But follow straight, invisibly thus led ?
Till I espied thee, fair indeed and tall,
Under a platane ; yet methought less fair,
Less winning soft, less amiably mild,
Than that smooth watery image : Back I turn'd;
Thou following cry'dst aloud, “Return fair Eve,
Whom fly'st thou ? whom thou fly’st, of him thod

art,
His flesh, his bone : to give thee being I lent
Out of my side to thee, nearest my heart,
Substantial life, to have thee by my side
Henceforth an individual solace dear;
Part of my soul I seek thee, and thee claim
My other half;" With that thy gentle hand

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Seis'd mine ; I yielded ; and from that time see
How beauty is excell'd by manly grace,
And wisdom, which alone is truly fair.

So spake our general mother, and with eyes
Of conjugal attraction unreprov'd,
And meek surrender, half-embracing lean'd
On our first father; halt her swelling breast
Naked met his, under the flowing gold
Of her losse tresses hid : he in delight
Both of her beauty, and submissive charms,
Smild with superiour love, as Jupiter
On Juno smiles, when he impregns the clouds
That shed May flowers; and press'd her matron lip
With kisses pure : Aside the Devil turn'd
For envy; yet with jealous leer malign
Ey'd them askance, and to himself thus plain’d.

Sight hateful, sight tormenting ! thus these two
Imparadis'd in one another's arms,
The happier Eden, shall enjoy their fill
Of bliss on bliss; while I to Hell am thrust,
Where neither joy nor love, but fierce desire,
Among our other torments not the least,
Still unfulfill’d with pain of longing pines.
Yet let me not forget what I have gain'd
From their own mouths: All is not theirs, it seems;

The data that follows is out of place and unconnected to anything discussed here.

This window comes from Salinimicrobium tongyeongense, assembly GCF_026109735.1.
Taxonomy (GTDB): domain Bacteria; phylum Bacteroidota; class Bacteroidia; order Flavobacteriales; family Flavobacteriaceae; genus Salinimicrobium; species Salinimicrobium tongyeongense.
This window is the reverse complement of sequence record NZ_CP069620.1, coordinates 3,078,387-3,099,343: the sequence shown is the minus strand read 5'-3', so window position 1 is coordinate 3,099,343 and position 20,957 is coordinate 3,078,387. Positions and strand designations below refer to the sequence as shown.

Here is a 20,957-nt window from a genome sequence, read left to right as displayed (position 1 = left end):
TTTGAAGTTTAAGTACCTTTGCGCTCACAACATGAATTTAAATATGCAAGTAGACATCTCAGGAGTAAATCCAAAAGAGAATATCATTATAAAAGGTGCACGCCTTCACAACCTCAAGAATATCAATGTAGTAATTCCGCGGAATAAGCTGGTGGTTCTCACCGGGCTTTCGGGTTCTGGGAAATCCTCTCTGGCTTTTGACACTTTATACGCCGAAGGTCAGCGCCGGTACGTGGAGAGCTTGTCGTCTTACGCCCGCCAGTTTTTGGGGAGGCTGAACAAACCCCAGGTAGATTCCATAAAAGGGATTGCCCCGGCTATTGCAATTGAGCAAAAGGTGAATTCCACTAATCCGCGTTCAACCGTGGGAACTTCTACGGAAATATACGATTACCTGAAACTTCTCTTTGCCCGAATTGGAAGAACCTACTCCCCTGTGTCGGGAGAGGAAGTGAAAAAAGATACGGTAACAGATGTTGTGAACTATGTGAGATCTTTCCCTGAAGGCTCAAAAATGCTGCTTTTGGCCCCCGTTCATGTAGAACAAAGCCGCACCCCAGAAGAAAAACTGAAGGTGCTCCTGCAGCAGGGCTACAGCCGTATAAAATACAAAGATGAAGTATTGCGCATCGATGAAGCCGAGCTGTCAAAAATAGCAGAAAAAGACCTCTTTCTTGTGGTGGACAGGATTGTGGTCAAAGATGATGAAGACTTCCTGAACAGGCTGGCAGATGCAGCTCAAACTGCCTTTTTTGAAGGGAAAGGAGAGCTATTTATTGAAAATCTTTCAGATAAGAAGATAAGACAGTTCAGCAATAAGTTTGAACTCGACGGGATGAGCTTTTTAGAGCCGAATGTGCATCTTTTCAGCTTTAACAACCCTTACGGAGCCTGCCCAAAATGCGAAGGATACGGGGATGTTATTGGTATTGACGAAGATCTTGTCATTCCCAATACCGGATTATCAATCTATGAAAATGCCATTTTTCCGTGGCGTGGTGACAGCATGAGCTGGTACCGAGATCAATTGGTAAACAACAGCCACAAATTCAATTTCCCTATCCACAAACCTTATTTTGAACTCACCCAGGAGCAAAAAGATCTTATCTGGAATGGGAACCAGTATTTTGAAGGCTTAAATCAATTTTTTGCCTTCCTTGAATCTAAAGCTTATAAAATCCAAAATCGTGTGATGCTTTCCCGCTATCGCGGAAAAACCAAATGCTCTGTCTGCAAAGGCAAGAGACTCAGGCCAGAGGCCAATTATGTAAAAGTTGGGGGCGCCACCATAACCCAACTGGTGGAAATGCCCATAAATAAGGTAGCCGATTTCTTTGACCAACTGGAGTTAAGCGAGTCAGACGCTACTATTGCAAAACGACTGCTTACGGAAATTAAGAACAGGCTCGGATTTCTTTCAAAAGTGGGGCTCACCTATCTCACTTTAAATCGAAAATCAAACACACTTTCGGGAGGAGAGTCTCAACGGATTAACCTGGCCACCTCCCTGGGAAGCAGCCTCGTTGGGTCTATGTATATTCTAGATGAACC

One fatal tree there stands, of knowledge call’d,
Forbidden them to taste: Knowledge forbidden?
Suspicious, reasonless. Why should their Lord

| Envy them that? Can it be sin to know?

Can it be death ? And do they only stand
By ignorance? Is that their happy state,
The proof of their obedience and their faith?
O fair foundation laid whereon to build
Their ruin ! Hence I will excite their minds
With more desire to know, and to reject
Envious commands, invented with design
To keep them low, whom knowledge might exalt
Equal with Gods; aspiring to be such,
They taste and die : What likelier can ensue?
But first with narrow search I must walk round
This garden, and no corner leave unspied ;
A chance but chance may lead where I may

meet
Some wandering Spirit of Heaven by fountain side,
Or in thick shade retir'd, from him to draw
What further would be learn’d. Live while ye may
Yet happy pair; enjoy till I return,
Short pleasures, for long woes are to succeed!

So saying, his proud step he scornful turn’d,
But with sly circumspection, and began
Through wood, through waste, o'er hill, o'er dale,

his roam.
Mean while in utmost longitude, where Heaven
With earth and ocean meets, the setting sun
Slowly descended, and with right aspect
Against the eastern gate of Paradise
Levell’d his evening rays : It was a rock